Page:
Business Model You – Part 4

A few years ago I spent some time learning about business modeling after reading Business Model Generation. When I spotted Business Model You by the same author on the shelves, I immediately grabbed it, it promised to be the answer to my career planning problem. Business Model You takes the exact same approach used in Business Model Generation but with a very key twist, all of the exercises involve discovering yourself, your abilities and your passions. You can read about the why and see the results of the first part of the book in Part One and the second in Part Two and the third in Part Three.

This was by far the most challenging section of the book, the exercises were easy and the content was pretty slim, in comparison to the other sections, but the concepts were difficult for me to translate into something useful for my career or maybe I should say – where I am in my career right now.

Starting the first section, Act, was a little uncomfortable for me because I did assume that it only applied to entrepreneurs but I did find some areas that were very helpful and could be to anyone, even if you aren’t looking to strike out on your own….

Calculating Your Business Value

You mean you want to tell you why I’m awesome?! I don’t know why that is so difficult for me, likely a shadow of some lesson I learned as a kid. The result though is that I’m not at all comfortable with singing my own praises. I want to get to know people and show them, not tell them flat out. Once I got into it though, I was hooked by the numbers. When managing a development team, I provide a service that has metrics built in that are easy to reference. My projects have an on time delivery average of 98%, a full 60% higher than normal, we meet the scope 100% of the time, 29% better than normal, we haven’t had a bug released in over a year, 32% better than average – those last two speak to rework which doesn’t cost us anything – and when it comes to sup-portability are rating is almost 40% better than average. If you take all of those and apply them to the average cost of a software development project, there is a definite financial benefit to having me on your project.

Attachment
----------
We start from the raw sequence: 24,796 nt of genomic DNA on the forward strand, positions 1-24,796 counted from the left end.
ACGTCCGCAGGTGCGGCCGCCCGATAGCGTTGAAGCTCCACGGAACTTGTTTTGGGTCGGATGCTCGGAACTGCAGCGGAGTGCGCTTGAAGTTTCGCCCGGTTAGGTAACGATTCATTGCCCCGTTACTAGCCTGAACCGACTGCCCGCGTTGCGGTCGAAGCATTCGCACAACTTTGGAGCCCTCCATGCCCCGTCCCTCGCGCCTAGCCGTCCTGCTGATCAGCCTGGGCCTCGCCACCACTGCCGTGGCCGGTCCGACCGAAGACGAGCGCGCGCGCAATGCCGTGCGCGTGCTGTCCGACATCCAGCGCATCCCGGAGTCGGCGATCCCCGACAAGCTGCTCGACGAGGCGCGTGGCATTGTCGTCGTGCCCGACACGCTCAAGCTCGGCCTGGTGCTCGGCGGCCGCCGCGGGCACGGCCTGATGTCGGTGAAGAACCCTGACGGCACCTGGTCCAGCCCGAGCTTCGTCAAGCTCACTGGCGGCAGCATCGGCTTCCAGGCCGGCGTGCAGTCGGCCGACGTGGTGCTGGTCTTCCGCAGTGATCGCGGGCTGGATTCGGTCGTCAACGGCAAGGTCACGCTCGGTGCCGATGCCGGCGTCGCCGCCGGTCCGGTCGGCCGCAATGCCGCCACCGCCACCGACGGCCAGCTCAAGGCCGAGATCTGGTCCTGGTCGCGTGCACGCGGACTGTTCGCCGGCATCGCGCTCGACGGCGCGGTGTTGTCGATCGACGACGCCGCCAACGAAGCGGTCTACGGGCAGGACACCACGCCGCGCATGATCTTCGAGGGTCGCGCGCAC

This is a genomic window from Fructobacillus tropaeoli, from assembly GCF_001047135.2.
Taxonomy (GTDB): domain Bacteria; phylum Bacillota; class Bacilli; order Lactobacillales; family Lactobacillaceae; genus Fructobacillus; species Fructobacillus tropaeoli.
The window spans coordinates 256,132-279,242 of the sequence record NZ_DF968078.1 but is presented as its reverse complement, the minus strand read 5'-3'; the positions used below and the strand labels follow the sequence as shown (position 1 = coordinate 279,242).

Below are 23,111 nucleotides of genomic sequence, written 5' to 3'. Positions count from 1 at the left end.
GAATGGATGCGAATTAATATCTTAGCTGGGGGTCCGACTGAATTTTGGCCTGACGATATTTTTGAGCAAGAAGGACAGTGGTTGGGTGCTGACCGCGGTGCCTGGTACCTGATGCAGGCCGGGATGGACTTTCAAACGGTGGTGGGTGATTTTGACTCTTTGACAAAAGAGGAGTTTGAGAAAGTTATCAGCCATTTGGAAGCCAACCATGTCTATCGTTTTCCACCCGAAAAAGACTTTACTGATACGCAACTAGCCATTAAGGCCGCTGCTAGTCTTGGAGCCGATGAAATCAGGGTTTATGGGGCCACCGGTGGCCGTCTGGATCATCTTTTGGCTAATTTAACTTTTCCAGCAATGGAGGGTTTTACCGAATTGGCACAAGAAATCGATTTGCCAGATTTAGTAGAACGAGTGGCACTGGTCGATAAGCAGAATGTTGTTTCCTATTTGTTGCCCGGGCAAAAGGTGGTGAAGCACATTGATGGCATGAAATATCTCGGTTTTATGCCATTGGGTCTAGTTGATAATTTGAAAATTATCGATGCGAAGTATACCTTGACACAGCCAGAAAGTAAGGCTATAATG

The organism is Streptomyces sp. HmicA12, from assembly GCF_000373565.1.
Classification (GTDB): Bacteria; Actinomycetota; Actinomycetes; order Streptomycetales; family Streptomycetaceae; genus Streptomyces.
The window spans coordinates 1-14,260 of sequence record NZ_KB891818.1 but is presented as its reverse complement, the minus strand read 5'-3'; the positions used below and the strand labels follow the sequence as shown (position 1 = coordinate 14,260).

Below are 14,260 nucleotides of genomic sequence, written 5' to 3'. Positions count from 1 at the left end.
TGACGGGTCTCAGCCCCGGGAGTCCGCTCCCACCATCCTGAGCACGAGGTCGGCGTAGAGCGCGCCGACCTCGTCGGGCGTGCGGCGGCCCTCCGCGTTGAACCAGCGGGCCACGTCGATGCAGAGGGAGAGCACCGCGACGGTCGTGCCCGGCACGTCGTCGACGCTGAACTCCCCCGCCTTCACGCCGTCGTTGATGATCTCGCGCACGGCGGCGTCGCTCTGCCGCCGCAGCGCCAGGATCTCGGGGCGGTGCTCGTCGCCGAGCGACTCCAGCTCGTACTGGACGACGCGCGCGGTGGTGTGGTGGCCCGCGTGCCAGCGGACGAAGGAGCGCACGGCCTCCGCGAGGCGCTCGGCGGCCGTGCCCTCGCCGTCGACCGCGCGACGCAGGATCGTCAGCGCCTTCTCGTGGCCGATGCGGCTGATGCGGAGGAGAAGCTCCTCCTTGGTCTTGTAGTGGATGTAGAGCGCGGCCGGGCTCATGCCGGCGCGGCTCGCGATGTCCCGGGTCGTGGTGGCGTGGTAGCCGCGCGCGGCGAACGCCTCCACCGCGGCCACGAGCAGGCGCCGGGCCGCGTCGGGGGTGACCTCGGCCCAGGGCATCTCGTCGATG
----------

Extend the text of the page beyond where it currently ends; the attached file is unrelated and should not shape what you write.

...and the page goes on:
Does Your Model Match Customer Reality?

I took my model to my customers and asked them for feedback on it. I was pleasantly surprised by how open and honest they all were – good and bad. Many of them have been around for long time and remember how working with my team was in the beginning stages. When I talked to them about how I’d want to teach other teams how to do the same, they were all very positive about it and most agreed that it would be worth paying me for it, knowing what they’d gain in the long term. I did stop there, feeling like the feedback I gained was enough to make me want to refine it more before sharing it with an external party – that’ll be my next steps.

Overall, I felt that this book did help me clarify what I passionate about doing, how I can position myself best for a positive contribution and what value I can bring to any organization. What I’ll do with all of this knowledge, I’m not really sure of at this point. But when I figure that out the lion’s share of the work is ready for me.

If you’re looking to make a career change, struggling with what comes next, thinking about striking out on your own, I think this is an excellent place to start.




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